Ugly Truth: You Can Wipe Your Ass with a Degree from Sul Ross

Ugly Truth: You Can Wipe Your Ass with a Degree from Sul Ross

Yay for me!

I’ve attended Sul Ross. I attended for a year after dropping out of high school and getting my GED. I attended more recently because I thought that I needed more book larnin’ to get to where I needed to go (perhaps a mistaken notion).

I’ve always said the faculty there are top notch. They are great. Attentive. Knowledgeable. I have particularly good things to say about Carel Rowe (who had me lecture students on new media) and Sharon Hileman. I know these people and I am proud to have them as a part of our community. More importantly, Sul Ross acts as a cultural millwheel for the Trans-Pecos area; it keeps a fresh influx of artists and intelligentsia cycling through.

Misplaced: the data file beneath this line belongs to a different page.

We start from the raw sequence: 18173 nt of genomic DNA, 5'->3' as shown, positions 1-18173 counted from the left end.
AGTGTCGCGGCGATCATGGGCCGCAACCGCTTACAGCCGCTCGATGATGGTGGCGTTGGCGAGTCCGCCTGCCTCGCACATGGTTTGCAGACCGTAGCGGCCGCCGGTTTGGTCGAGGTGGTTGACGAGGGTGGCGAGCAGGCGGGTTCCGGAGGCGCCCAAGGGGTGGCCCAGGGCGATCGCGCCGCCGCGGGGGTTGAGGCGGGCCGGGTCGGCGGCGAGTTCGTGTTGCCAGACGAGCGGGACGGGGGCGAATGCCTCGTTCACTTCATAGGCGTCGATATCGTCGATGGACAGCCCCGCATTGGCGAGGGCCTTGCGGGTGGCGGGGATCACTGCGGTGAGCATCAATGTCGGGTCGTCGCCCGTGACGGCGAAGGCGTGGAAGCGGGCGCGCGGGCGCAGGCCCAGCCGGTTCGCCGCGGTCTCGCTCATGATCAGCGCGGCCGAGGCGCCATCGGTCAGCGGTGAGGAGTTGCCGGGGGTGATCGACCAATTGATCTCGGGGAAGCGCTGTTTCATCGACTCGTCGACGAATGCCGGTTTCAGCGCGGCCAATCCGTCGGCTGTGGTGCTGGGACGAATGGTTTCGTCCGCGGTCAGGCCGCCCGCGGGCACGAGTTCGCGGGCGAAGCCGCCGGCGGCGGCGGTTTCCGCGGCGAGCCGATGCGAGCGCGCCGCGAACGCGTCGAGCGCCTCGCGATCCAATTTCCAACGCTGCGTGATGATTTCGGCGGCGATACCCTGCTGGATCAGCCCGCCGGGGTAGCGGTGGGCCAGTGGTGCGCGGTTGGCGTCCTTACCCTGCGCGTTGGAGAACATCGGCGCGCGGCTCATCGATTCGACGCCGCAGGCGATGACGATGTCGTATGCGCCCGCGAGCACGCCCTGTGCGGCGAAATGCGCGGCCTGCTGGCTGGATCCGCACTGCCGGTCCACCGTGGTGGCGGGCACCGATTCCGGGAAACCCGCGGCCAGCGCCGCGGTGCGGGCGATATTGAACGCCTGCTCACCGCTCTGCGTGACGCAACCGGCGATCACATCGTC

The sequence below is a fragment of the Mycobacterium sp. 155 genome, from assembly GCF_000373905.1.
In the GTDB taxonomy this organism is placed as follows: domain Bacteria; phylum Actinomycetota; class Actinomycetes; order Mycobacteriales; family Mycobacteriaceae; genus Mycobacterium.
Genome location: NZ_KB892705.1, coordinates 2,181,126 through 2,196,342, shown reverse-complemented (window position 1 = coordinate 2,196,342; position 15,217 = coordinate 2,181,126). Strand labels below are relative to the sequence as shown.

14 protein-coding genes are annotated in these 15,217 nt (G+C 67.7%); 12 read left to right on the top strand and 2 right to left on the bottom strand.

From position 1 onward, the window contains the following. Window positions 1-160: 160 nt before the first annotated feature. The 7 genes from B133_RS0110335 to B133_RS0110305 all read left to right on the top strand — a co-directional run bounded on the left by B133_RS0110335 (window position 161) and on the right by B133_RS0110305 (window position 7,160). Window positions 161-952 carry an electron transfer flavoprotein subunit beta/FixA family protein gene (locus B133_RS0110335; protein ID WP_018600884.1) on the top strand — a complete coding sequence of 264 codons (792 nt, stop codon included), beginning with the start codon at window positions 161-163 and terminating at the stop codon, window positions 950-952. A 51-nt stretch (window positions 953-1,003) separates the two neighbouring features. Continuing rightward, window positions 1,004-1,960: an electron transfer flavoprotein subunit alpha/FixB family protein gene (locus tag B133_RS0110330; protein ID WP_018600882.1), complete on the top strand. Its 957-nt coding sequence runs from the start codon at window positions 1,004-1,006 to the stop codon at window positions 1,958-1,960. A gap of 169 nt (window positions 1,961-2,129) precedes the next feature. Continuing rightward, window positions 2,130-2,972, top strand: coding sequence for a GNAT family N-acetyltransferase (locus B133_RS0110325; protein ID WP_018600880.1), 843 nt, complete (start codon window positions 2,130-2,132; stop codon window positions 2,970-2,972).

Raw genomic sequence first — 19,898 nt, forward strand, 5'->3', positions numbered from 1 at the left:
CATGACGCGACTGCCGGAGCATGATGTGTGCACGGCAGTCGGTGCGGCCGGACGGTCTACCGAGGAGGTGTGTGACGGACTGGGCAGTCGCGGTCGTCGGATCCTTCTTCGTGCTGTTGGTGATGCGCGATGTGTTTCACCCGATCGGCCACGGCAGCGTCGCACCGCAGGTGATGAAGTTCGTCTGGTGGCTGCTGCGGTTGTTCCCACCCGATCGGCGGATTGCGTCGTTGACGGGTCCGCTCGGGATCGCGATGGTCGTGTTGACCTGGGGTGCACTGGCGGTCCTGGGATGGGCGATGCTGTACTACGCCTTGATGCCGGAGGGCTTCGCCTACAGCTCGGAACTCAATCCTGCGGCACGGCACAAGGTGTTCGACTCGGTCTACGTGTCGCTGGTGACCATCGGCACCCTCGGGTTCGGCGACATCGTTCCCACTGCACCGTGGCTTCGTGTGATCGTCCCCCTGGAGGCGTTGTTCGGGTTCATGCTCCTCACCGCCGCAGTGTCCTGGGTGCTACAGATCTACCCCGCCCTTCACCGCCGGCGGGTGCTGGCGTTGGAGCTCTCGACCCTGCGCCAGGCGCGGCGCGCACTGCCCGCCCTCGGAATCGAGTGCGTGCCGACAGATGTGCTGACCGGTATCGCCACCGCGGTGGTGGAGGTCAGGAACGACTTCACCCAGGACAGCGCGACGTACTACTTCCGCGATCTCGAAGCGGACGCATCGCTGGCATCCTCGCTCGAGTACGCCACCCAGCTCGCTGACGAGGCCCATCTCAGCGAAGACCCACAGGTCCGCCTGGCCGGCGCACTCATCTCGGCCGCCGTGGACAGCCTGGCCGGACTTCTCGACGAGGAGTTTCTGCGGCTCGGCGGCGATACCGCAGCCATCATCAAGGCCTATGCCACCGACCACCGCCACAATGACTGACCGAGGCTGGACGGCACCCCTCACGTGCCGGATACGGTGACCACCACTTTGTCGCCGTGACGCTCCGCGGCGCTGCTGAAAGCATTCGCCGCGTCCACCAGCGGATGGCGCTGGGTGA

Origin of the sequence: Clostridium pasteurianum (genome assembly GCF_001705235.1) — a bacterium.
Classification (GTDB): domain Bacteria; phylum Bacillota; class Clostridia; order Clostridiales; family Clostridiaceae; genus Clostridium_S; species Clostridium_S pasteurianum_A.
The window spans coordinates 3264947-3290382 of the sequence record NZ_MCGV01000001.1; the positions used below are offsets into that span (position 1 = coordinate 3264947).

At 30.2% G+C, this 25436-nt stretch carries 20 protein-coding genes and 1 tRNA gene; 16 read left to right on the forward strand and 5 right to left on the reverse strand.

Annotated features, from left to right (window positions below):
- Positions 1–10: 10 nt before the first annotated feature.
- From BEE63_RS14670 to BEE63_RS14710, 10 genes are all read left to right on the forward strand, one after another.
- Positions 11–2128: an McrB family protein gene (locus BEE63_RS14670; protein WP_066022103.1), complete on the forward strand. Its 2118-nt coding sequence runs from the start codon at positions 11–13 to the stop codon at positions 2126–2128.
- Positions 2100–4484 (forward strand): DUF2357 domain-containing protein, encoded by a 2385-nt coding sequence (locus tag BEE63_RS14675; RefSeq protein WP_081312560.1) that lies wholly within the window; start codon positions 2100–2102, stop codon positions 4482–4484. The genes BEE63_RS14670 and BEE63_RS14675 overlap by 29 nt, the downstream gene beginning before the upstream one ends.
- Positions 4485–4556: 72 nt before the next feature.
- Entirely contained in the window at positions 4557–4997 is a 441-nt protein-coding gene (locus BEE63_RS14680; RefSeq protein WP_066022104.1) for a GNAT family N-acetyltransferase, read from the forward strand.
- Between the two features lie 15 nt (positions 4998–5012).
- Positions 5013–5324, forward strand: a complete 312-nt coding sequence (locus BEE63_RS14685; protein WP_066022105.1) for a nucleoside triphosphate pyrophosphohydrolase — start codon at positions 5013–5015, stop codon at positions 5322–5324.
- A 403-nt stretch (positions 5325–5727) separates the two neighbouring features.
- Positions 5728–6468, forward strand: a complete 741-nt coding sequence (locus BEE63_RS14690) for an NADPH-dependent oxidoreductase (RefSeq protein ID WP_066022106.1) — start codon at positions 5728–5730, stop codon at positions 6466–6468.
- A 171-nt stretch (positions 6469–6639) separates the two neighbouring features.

That being said, YOU CAN WIPE YOUR ASS WITH A DEGREE FROM THERE.

A four-year degree in English, Communications or History from Sul Ross on your resume is about as appealing to your employer as a couple of months of babysitting.

It’s not the quality of education there, but the pitiful lumps of clay who attend (19 year old Andrew Suber included). If we kicked out every bad student at Sul Ross, enrollment would drop by 40% overnight. On this college campus, there is a decided anti-intellectual bent and spending a night cracking the books is derided as ‘lame’.

How can people treat their education like this when they are either on scholarship, using a student loan, or using some personal unsecured loans?

The football players are allowed to bully the other students. They bully the staff at the caf, broke into a Dairy Queen and recently were involved in a stabbing at the Lobo (making our academic life worse since 2004). If this school gave a s!@# about academics instead of its cheesy athletics program, it would have expelled these trouble makers.

They’re making too much badly-needed revenue from selling red sweatshirts to take down the golden children of the oblate spheriod.